Espinosa was credited with a fielder's choice and RBI after the review. Cowart followed with an RBI double and Juan Gratetrol had a run-scoring single.

"He's a bang-bang play from a scoreless outing," Red Sox manager John Farrell said.

Moreland homered over the Angels' bullpen in the bottom half. Bradley Jr. hit his into the center-field bleachers in the fifth.


Angels: Scioscia said LHP Tyler Skaggs was scratched from a scheduled rehab start in the Arizona League on Saturday night with soreness in his oblique and abdominal area.

Red Sox: Farrell said ace lefty David Price has a middle finger-nail issue on his pitching hand, but "is expected" to make his next scheduled start. ... LHP Eduardo Rodriguez, on the 10-day DL with a right knee subluxation, will make a rehab start for Double-A Portland on Thursday after he felt fine following a 68-pitch bullpen session on Saturday.


The Angels recalled infielder Cowart from Triple-A Salt Lake before the game and optioned RHP Eduardo Paredes there before the game.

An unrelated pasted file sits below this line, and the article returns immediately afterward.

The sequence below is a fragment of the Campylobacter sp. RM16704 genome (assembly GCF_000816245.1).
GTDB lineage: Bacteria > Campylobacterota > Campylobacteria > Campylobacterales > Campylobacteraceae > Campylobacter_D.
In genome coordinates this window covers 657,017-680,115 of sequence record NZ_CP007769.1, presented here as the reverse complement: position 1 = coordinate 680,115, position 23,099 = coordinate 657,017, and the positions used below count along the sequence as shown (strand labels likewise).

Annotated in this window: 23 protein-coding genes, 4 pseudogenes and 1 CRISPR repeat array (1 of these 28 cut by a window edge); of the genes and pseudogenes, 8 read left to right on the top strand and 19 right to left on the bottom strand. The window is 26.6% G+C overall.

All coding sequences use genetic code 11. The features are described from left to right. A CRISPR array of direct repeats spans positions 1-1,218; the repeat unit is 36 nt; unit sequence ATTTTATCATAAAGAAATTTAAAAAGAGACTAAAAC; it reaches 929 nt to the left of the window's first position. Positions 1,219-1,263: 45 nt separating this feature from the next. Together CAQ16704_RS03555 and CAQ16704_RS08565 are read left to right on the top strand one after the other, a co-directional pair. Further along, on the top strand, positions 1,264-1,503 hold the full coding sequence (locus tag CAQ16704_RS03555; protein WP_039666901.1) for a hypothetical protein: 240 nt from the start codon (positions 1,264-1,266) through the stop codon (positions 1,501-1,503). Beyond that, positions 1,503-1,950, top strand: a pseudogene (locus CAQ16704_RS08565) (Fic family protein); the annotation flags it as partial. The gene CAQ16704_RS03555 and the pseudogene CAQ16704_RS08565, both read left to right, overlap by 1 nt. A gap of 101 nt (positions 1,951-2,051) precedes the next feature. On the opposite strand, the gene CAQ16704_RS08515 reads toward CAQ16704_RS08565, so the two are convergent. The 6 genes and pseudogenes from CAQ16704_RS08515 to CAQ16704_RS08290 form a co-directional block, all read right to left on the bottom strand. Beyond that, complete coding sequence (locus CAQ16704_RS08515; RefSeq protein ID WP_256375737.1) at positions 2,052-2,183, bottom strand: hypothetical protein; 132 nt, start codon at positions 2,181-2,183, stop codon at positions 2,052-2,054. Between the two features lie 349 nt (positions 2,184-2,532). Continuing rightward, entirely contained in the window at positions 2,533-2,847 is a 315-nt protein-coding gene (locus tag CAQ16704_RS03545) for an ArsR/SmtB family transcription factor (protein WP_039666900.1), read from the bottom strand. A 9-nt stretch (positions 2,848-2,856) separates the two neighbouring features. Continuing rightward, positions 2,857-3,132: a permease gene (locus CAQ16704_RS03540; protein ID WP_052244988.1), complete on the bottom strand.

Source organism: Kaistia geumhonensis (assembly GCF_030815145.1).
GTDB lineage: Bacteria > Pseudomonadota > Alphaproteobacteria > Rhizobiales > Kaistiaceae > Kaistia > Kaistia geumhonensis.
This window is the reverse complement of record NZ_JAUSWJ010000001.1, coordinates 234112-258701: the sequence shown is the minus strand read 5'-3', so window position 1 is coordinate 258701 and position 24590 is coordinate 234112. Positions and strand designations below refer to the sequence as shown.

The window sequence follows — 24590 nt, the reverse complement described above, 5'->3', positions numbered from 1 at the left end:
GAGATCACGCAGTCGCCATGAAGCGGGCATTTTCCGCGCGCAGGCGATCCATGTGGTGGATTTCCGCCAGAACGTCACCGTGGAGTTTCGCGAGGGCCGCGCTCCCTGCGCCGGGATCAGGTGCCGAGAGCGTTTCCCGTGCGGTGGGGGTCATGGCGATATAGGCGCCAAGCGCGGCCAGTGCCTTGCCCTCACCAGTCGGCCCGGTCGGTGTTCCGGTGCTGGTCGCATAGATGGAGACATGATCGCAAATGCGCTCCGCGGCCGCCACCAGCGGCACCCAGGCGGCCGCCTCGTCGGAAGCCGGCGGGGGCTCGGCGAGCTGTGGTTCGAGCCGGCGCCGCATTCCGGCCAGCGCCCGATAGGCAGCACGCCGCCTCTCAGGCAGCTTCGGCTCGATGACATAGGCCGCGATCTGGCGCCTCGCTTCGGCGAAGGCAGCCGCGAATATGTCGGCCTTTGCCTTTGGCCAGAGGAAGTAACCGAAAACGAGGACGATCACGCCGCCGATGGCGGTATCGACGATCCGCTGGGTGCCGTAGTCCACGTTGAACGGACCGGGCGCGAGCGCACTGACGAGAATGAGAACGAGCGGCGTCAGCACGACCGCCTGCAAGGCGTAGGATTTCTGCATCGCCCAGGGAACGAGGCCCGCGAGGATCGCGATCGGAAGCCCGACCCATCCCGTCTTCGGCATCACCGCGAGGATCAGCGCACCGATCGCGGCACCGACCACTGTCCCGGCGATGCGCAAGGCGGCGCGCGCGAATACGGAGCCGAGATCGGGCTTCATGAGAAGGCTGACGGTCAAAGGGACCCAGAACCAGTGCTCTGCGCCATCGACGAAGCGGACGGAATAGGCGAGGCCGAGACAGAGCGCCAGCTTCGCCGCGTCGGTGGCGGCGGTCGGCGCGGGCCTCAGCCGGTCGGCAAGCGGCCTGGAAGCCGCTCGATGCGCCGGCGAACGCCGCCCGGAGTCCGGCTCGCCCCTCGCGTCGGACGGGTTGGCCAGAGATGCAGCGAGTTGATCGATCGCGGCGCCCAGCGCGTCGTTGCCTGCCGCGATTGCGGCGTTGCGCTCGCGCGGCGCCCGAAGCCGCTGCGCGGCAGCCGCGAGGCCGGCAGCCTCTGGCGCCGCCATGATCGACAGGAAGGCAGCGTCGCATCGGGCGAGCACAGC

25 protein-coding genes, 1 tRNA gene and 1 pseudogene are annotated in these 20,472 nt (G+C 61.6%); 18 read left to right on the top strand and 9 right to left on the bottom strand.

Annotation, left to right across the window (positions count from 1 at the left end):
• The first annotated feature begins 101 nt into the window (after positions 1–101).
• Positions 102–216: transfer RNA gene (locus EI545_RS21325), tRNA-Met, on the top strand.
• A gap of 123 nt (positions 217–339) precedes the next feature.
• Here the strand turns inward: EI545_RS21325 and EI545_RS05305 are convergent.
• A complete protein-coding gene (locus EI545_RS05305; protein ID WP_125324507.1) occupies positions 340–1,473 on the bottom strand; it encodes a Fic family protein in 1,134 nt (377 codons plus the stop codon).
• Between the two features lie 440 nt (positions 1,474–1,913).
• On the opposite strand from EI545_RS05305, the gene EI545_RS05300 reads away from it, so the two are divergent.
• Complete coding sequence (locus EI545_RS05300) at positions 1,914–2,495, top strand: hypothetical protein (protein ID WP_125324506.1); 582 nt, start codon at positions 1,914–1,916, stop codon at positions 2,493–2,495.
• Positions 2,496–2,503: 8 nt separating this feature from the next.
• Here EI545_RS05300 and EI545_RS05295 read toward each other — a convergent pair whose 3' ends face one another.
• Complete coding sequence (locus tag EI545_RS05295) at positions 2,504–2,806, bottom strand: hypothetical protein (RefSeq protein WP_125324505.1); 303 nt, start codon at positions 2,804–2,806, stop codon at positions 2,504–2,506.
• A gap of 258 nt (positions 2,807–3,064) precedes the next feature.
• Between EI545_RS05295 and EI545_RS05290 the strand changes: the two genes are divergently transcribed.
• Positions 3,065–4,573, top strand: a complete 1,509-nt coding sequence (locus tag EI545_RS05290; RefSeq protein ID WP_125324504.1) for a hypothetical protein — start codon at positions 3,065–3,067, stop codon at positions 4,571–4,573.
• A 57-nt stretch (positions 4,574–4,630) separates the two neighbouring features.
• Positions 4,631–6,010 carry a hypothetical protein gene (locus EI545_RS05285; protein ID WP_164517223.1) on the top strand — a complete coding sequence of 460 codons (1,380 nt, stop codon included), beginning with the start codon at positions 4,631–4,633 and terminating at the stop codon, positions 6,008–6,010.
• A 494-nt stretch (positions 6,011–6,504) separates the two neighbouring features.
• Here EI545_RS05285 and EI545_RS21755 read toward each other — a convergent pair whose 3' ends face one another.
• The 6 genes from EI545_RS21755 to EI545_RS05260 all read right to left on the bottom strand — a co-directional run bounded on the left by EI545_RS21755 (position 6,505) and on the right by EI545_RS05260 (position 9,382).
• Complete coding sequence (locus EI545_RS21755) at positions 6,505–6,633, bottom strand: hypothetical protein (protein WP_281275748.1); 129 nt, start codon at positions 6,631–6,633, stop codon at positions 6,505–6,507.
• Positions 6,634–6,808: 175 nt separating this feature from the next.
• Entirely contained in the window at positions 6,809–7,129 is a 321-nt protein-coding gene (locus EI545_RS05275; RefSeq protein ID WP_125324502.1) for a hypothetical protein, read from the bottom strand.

The Red Sox put a message on the center-field board, wishing NESN analyst Jerry Remy: "Best of Luck, Jerry, on your surgery tomorrow!"

The crowd gave him a huge ovation when he was shown on the scoreboard. The popular former Red Sox second baseman (1978-84) waved.

He is being treated for cancer for the fifth time.


Nine-year-old Shea Braceland from Westfield, Mass., got a long and loud ovation when she completed a flawless rendition of the national anthem.


Angels: Ricky Nolasco (2-9, 5.23 ERA) is set to face Dodgers LHP Rich Hill (4-3, 4.73) when the teams open a two-game series at Dodger Stadium on Monday. Nolasco has lost his last seven decisions.

Red Sox: LHP Chris Sale (9-3, 2.85) is in line to work against Minnesota RHP Jose Berrios (7-1, 2.67) when the teams open a four-game series in Fenway Monday. Sale leads the majors with 146 strikeouts.